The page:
Profile: Madison Bycroft

The recent announcement of Adelaide-based artist Madison Bycroft as one of the 2014 Samstag Scholars rounds out what has already been a successful year. And 2014 is shaping up to be just as impressive. Bycroft spoke to me from New York, where she is completing a three-month residency, about the latest award and what lies ahead.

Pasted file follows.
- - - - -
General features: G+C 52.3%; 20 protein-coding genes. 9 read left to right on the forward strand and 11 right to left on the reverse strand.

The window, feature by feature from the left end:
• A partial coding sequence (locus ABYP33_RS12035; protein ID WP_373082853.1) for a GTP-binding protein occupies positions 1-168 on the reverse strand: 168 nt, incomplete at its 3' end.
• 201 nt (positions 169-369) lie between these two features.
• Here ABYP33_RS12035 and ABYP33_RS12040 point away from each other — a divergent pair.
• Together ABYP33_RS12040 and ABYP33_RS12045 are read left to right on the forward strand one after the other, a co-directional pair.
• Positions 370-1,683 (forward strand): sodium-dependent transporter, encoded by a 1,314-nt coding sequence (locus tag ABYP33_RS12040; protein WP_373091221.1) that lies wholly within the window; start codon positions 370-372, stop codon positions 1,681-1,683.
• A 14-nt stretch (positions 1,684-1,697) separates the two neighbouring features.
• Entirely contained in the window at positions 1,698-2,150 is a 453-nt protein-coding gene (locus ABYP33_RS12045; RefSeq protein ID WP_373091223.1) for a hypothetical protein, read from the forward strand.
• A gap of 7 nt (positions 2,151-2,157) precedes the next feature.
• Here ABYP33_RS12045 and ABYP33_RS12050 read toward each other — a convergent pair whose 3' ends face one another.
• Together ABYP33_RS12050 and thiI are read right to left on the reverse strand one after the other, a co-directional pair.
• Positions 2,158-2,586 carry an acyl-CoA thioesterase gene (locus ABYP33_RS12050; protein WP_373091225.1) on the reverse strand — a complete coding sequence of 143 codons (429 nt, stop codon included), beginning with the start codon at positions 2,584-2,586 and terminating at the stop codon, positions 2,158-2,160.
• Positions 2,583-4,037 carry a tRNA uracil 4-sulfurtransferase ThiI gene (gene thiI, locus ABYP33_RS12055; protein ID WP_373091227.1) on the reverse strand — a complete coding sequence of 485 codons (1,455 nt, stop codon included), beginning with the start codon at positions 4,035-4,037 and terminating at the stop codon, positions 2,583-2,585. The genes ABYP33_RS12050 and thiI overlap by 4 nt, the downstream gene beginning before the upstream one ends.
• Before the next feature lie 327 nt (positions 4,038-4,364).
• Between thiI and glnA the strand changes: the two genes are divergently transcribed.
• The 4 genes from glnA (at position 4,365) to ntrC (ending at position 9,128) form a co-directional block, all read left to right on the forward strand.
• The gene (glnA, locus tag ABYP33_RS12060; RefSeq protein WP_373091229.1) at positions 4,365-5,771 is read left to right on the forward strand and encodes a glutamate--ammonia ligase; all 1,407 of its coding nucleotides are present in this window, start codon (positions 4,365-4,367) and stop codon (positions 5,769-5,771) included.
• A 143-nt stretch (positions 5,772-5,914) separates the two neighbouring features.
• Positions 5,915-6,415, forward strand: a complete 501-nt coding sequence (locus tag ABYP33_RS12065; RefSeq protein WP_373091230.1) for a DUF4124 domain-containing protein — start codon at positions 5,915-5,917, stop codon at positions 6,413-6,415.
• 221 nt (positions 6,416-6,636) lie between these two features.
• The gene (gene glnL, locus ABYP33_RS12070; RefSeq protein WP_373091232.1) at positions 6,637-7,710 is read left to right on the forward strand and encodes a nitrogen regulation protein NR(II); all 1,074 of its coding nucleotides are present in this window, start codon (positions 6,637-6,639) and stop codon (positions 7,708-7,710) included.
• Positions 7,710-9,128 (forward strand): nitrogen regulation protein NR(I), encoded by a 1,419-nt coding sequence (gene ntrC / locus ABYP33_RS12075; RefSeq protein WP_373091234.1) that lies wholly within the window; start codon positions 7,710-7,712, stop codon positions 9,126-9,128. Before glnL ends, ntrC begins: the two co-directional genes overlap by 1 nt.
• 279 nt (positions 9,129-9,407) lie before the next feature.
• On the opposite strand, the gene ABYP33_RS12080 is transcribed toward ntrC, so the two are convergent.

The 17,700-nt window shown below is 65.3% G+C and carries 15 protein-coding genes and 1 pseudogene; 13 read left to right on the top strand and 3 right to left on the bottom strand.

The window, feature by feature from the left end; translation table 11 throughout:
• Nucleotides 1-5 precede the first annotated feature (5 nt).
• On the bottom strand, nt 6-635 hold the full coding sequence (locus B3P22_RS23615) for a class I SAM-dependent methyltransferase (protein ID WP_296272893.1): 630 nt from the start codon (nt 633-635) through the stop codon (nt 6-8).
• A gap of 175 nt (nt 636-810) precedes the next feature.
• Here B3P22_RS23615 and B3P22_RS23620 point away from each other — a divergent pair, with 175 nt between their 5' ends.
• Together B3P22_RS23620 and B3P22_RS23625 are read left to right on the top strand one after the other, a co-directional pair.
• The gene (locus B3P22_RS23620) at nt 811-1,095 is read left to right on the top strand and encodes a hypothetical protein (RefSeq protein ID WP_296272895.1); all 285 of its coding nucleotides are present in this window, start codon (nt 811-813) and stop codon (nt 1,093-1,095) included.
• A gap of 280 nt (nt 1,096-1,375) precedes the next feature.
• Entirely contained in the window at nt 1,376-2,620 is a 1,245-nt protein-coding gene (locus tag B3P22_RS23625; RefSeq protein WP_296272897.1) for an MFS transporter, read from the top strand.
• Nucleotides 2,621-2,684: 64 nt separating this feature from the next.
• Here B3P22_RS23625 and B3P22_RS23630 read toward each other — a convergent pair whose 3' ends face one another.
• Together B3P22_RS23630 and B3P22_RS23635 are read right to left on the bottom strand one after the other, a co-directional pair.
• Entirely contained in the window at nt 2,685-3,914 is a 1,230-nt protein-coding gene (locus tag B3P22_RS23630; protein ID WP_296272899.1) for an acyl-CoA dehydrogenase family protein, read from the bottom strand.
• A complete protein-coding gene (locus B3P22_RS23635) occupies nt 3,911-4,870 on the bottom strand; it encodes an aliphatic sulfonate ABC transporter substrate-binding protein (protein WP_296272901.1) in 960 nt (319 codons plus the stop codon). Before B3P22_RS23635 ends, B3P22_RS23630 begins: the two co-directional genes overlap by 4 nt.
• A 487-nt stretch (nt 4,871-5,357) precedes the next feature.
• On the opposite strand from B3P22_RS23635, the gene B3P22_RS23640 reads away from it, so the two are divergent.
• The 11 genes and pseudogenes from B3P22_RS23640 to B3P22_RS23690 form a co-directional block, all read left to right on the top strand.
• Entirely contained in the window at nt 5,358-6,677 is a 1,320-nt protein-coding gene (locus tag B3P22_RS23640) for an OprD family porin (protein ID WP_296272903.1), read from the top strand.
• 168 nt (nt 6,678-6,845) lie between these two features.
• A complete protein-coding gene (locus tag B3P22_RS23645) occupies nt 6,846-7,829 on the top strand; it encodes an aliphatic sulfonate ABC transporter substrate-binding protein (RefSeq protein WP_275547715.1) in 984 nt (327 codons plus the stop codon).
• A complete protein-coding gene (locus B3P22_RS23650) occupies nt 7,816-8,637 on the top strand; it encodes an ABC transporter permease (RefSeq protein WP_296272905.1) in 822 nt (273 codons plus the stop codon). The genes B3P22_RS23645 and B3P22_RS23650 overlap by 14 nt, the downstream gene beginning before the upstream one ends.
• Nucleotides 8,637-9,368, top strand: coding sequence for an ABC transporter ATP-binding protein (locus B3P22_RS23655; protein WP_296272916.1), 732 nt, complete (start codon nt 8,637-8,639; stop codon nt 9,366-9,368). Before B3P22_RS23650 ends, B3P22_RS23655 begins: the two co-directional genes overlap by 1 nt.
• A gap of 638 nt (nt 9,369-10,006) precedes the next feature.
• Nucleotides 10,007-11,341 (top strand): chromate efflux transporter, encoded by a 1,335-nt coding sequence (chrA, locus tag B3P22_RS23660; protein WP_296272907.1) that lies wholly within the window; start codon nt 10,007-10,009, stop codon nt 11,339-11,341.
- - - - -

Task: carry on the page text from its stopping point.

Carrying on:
“I’m so excited about it,” Bycroft says. “Honestly the news was a really big surprise. I put a lot of time into the application and I really care about it. I was really invested in it but at the same time I was not expecting it.” The Anne & Gordon Samstag International Visual Arts Scholarship is awarded to artists to complete one year of study overseas in visual arts. When Bycroft discovered that artists Mikala Dwyer and Louise Haselton were on the selection panel, she felt honoured as they are both artists whose practice she aspires to. “I’m very chuffed,” says Bycroft. “I’m not too sure about schools yet. At the moment I think it will end up being in London but I’m also quite interested in a school in Rotterdam, Piet Zwart, and also the Glasgow School of Art.” Bycroft is a sculptor, performance artist and video artist. While her sculpture work has been a more recent development, she has already received recognition for it, being awarded the Fleurieu Youth Sculpture Commission 2013. “The video work was the thing that got me engaged in the theoretical, sculpture came later,” she says. Her practice has taken what she describes as a sequential journey with one thing leading onto the next. Initially Bycroft was a little hesitant about making the move into sculptural practice. “I didn’t like the idea of creating more stuff in the world. I feel like there is so much around so as much as possible I like to use found materials or reclaimed materials,” she explains. In both her sculpture and video work Bycroft mainly focuses on ideas surrounding animism. “I am interested in ideas concerning the animal and I guess that has extended over the last couple of years to include the `other’.” She describes her video works as little experiments where she sets about exploring her own relationship to the `other’. “They are about how I can undo my own humanity in order to understand otherness.” Bycroft is attracted to the performance element of working with video. She isn’t focused on the medium itself but instead sees it as the most direct way of capturing intuitive performance. “It’s not really me doing video for the sake of video, its kind of performance to camera.” Only a few days into the New York residency when we spoke, Bycroft isn’t really sure what work will come out of the experience and is approaching it with an open mind. With a keen interest in philosophy, no doubt Bycroft will continue to expand the theory behind her practice. Next year Bycroft will take part in Safari 2014 (the unofficial fringe event to the Biennale of Sydney) and she will also present a collaborative work with Melbourne based artist Elvis Richardson at a group show at Fontanelle. Bycroft’s work for the Fleurieu Youth Sculpture Commission will show at Wirra Wirra Winery until Monday, November 25. madisonbycroft.com Images Courtesy of Madison Bycroft